Quidam, as defined in the program for Cirque du Soleil's ninth production, is "a nameless passerby, a solitary figure lingering on a street corner... a soul that cries out, dreams, and sings within us all." With that image in mind, the Cirque du Soleil has created in Quidam a haunting theatrical experience which has been touring internationally since 1997.

"We wanted to make sure we did something a little different," says Cirque's lighting designer Luc Lafortune. From images by French photographer Robert Doisneau of people in public places, bars, and streets to images of thousands of refugees on the march, or a train station with its joyful reunions and tragic separations, Quidam draws upon the experience of the individual. "When you snap the camera and isolate a moment in a personal history, the emotion comes out," says Lafortune. "We wanted to emphasize that experience in Quidam."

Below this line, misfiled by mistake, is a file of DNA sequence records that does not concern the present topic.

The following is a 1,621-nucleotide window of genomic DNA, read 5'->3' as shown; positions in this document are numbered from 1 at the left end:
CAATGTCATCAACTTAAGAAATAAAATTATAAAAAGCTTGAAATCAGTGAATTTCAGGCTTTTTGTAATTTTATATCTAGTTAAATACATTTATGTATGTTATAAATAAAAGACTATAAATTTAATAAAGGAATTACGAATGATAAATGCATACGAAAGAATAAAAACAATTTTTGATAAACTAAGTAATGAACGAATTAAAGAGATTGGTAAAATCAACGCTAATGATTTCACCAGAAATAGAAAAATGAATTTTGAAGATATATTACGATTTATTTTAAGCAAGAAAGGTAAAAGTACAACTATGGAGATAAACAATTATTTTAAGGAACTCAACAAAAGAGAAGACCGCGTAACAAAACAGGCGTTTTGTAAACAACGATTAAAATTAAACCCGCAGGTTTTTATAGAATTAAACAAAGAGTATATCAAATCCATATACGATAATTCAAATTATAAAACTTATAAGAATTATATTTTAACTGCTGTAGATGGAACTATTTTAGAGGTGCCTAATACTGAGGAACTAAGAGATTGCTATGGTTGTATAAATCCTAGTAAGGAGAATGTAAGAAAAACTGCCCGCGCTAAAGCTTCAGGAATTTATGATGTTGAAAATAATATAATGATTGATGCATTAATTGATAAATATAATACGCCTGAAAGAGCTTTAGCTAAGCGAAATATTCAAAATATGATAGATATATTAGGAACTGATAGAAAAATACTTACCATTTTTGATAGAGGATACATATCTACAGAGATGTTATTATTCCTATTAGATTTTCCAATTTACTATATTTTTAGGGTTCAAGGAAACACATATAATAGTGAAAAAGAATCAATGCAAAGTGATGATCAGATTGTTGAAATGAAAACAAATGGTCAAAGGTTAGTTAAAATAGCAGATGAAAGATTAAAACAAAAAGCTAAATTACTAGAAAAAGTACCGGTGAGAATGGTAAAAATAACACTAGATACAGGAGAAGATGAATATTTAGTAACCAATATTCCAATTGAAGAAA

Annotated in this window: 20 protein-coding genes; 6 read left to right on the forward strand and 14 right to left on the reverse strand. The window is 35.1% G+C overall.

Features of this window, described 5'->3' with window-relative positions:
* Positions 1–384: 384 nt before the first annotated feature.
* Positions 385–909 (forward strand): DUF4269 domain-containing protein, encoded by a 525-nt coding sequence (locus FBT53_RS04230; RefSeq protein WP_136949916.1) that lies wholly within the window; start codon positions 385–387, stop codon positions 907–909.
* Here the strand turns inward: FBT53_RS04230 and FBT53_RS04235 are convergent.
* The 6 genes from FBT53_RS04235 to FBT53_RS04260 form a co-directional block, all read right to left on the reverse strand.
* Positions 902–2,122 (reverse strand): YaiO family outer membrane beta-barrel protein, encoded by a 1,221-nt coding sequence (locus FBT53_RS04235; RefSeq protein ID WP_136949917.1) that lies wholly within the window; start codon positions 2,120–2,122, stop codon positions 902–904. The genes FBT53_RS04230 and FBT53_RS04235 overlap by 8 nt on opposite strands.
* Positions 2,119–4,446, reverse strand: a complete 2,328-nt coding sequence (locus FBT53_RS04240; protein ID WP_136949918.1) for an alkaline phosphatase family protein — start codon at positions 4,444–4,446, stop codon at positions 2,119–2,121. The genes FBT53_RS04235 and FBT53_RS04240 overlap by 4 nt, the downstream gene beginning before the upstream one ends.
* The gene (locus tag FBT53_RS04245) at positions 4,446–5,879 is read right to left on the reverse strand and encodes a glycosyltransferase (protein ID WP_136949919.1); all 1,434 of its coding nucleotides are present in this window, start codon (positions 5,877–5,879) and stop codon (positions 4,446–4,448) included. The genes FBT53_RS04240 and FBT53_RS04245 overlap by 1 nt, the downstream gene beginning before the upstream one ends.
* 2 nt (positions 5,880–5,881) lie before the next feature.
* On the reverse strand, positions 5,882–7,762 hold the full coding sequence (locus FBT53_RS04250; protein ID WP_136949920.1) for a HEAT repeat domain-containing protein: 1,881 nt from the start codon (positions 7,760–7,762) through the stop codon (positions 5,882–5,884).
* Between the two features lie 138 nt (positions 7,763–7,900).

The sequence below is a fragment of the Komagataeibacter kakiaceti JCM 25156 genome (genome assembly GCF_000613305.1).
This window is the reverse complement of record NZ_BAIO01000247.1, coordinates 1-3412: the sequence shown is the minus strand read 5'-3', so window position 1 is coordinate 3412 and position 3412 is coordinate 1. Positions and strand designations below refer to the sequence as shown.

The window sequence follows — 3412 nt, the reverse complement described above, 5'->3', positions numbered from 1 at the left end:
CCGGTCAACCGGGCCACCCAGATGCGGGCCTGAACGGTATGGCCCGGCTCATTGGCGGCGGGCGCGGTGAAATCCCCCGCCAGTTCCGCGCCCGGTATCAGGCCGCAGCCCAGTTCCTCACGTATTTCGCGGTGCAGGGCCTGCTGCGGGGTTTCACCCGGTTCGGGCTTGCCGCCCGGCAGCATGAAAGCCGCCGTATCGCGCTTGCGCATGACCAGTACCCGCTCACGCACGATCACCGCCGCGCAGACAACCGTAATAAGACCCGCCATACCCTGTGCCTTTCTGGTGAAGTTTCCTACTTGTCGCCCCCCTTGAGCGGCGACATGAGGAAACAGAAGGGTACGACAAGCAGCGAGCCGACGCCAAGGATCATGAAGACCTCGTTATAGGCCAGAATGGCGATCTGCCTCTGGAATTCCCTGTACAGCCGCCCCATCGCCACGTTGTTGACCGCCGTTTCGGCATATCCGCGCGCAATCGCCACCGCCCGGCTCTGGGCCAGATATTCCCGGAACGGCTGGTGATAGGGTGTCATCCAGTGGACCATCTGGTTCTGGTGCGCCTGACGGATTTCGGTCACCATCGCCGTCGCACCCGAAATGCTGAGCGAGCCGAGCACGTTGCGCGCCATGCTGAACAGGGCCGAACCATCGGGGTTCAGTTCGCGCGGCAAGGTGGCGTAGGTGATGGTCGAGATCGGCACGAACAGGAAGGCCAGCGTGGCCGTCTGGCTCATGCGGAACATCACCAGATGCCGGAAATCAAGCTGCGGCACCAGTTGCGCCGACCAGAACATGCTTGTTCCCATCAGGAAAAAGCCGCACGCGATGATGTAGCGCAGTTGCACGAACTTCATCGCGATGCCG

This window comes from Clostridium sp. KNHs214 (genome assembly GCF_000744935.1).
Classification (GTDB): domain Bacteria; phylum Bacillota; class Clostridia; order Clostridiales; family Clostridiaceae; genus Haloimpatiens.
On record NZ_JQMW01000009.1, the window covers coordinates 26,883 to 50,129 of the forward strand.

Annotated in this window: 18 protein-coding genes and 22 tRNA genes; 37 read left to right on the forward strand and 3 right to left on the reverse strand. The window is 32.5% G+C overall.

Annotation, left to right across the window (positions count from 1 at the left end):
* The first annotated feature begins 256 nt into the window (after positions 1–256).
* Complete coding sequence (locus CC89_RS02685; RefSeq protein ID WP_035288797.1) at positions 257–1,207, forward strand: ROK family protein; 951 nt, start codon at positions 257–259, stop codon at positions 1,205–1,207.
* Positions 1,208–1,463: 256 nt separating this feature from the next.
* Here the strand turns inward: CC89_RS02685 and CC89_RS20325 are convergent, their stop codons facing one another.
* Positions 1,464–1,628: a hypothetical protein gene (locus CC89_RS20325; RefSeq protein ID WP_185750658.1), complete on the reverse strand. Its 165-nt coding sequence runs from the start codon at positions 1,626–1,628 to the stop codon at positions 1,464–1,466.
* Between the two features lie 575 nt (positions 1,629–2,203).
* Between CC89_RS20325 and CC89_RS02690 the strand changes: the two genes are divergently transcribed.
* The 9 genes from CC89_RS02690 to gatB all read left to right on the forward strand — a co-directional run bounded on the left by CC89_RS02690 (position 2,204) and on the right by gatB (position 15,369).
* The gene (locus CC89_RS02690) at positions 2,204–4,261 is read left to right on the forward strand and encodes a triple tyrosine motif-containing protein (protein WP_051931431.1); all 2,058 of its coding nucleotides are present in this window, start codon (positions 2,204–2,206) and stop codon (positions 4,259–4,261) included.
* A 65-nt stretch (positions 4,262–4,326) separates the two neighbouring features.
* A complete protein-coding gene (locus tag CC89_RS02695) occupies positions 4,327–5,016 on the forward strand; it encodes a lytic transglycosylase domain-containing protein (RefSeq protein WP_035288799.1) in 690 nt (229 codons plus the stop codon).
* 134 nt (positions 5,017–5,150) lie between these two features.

Lafortune's rig includes ETC Source Fours, plus Clay Paky Super Scans that provide patterns and texture but do not move during the production. "The color of the incandescent light of the Source Four with the cold white of the Super Scans makes the whiteness seem discomforting in contrast," says Lafortune. "There is nothing pretty about people who are displaced."

Bringing to mind an old European train station with spans of arched steel, the set for Quidam is based around a five-track metal framework that measures 120' (37m) long and arches out over the black stage floor and the audience; 500 household light bulbs are integrated into the tracks. "The lighting is almost all overhead and front-of-house," notes Lafortune. "This flattens things out but allows you to feel a certain rawness."

Quidam is controlled by an ETC Expression console, with rolling racks for 168 ETC Sensor dimmers. Lafortune has also used a few small strobes from High End Systems, some Strand 2k fresnels, and strings of clear bulbs strung around the bigtop as house lights. "At low intensity the bulbs glow like a string of pearls or fireflies," says Lafortune, who added touches reminiscent of Fellini and Magritte.

For Quidam, Lafortune admits to "throwing out the book of rules on lighting. It is powerful and sometimes disruptive, but not necessarily pretty."